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Home is where the Hull is

It was the same Brett Hull that strode down the fairway at Nemadji Golf Course on Sunday, his clubs trolleyed on golf cart number 29, as the budding sniper that terrorized WCHA goalies with those very digits on his back during his days at UMD.

It was the same Brett Hull that strode down the fairway at Nemadji Golf Course on Sunday, his clubs trolleyed on golf cart number 29, as the budding sniper that terrorized WCHA goalies with those very digits on his back during his days at UMD.
The same Hull that picked up a golf club seriously for the first time during his college days in Duluth.
The same Hull that brought a Stanley Cup trophy to the Northland last summer, and just missed doing it again this year.
"Injuries hurt us in the finals," said Hull, following his final round 37 that left him tied with Duluth's Kevin Oswald for third place in the Nemadji Invitational.
"And 'Jersey was a very good opponent."
Getting back to the finals and hoisting Lord Stanley's Holy Grail for a second time was Hull's dream this season. The outspoken former Bulldog had lamented the speed with which the moments surrounding his initial Cup winning experience had passed him by, and yearned for a chance to feel it again, this time taking the time to savor every second.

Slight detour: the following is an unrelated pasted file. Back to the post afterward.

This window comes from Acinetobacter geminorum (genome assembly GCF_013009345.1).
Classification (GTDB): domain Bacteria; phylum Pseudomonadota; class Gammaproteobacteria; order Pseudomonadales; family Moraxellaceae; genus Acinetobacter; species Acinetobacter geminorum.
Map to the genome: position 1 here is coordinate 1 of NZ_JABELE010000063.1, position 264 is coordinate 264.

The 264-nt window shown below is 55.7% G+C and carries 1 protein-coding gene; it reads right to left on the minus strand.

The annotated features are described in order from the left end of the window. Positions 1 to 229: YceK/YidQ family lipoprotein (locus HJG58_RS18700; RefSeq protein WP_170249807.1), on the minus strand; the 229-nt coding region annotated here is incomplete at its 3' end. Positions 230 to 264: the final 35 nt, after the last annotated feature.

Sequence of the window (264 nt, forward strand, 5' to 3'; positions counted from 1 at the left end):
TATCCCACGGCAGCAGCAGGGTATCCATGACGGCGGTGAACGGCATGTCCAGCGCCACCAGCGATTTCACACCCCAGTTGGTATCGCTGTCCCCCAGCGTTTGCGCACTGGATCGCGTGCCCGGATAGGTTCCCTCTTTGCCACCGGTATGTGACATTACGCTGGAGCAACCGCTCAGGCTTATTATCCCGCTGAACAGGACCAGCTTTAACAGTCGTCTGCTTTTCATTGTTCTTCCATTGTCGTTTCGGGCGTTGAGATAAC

Martin Brodeur and the Devils interrupted Hull's quest for a second Cup, and, although making it to the finals is always special, Hull likened coming back to Duluth without the Cup to "kissing your sister."
But it's always nice to be back, said Hull, who was clearly in his element over the weekend, spending time on the golf course with old friends and new.
"It's always the same," said Hull. "I love the area and the people up here."
And the people love Hull. Crowds gathered at every green to watch the star of the Stars use the sticks he's just slightly less known for.
As for the golf, Hull was solid, even spectacular off the tee and on the fairway. His drives were consistently long and powerful, as were his irons. His struggles, however, came with the putter.
Following a birdie on the opening hole of the final round on Sunday, Hull three-putted the second hole to salvage par. It would be a precursor of the day's events for Hull, who would also three-putt the par-four third hole.
"If I don't three-putt those two in a row, I'm in the playoff," lamented Hull afterward.
The putter failed Hull all weekend, which was disappointing, but not surprising to UMD's single-season goal scoring record holder.
"I spent so much time playing in Dallas," he said. "It's different. The whole round should have been under par. I just couldn't figure out the speed."
But, by summer's end, he will have surely adjusted to the Up North green speed and to the Up North pace he's become so accustomed to during his off-seasons.
Unfortunately, it will be just in time for training camp to start. And another quest for the Cup.

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